Aregister is also being established by Teagasc for farmers who may have additional fodder, with the agency sayingthey want to mobilise any fodder reserves to help farmers in need.
A combination of poor underfoot conditions and a lack of grass growth means farmers are running out of silage and other feedstuffs for their stock.
Minister Michael Creed has said officials from his Department met with Teagasc and the main co-ops last week, and will meet again tomorrow following a difficult weekend.
"Significant rainfall over the weekend in many areas of the country has created additional challenges for Irish farmers dealing with what has already been a difficult spring," he said.
Mr Creed added that the delayed turnout of stock has seen the issue turn from a regional one to an issue affecting much of the country.
Speaking on RTÉ's News at One, Siobhan Kavanagh of Teagasc said farmers should do their fodder calculations, budget for the next three to four weeks and if they have any leftover supplies join the register.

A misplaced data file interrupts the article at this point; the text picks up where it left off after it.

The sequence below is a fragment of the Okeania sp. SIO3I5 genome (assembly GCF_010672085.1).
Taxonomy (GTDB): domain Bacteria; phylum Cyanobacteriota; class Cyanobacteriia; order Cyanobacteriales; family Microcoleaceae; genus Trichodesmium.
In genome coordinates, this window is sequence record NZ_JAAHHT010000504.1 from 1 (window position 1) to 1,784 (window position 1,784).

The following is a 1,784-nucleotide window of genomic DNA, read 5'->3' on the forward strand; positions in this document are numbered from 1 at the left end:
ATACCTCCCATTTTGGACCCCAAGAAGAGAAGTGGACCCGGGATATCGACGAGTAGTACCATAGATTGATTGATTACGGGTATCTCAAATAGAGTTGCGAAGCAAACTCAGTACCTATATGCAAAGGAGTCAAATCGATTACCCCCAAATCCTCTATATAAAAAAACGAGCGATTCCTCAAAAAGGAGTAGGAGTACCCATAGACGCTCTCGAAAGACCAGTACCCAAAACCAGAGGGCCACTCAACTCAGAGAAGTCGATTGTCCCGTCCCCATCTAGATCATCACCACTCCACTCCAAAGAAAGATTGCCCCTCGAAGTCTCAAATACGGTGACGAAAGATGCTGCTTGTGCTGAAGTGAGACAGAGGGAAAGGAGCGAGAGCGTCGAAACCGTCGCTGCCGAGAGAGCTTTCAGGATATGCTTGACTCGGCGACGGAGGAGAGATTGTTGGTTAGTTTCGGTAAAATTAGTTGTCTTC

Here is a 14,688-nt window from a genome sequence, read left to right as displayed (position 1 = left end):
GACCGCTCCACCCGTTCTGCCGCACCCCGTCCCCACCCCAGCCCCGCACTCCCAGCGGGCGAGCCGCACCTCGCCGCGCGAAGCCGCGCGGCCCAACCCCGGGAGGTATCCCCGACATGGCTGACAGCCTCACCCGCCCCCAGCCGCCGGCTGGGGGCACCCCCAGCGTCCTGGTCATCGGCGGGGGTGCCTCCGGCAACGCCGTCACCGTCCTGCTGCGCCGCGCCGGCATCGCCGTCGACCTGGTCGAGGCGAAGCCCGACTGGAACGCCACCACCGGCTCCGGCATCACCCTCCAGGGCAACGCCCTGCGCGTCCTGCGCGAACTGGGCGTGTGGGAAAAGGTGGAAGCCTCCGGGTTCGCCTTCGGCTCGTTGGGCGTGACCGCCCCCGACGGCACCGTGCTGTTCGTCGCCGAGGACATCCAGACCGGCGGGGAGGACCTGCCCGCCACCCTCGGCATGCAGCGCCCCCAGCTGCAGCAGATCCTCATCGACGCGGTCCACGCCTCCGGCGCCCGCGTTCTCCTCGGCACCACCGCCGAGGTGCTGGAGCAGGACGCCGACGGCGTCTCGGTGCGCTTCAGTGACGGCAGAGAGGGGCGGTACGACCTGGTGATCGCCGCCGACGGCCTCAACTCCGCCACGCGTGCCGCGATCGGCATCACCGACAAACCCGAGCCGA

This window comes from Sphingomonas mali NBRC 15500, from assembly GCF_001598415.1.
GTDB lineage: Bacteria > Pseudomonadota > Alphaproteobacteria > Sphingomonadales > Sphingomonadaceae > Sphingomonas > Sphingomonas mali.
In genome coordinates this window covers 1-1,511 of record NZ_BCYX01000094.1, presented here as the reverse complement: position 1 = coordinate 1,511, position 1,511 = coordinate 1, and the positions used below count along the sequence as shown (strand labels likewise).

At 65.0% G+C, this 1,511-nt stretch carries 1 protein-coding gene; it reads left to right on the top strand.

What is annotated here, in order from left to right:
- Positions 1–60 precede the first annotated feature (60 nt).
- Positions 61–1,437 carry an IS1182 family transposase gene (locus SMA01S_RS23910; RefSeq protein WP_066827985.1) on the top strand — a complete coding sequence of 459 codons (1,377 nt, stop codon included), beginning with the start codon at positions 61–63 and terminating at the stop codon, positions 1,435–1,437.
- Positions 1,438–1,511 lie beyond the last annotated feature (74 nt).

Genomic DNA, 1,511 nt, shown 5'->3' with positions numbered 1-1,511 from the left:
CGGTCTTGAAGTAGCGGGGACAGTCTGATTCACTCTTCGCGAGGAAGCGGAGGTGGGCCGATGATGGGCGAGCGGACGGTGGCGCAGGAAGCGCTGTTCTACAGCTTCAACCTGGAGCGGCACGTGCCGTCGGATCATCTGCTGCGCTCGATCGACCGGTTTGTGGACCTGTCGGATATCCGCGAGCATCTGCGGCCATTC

She said this was the neighbourly thing to do.
The regional advisory manager with the agricultural education agency said they are also setting up a series of clinics where farmers can call in and get advice from experts.
It will be open to both clients and non-clients of Teagasc and will helpwith budgeting and dealing with substitute feeds. A phoneline will also be in operation for both clients and non-clients.
Ms Kavanagh said her main advice to farmers in need is to act now.
"Do not ignore the situation, it will not go away," she said.
She also said that if farmers are feeling under pressure, anxious and depressed by their situation, they should open up and share their concerns with someone.
It is a challenging situation but there are many people going through the same thing, she added.
Read more news of Dublin on our site.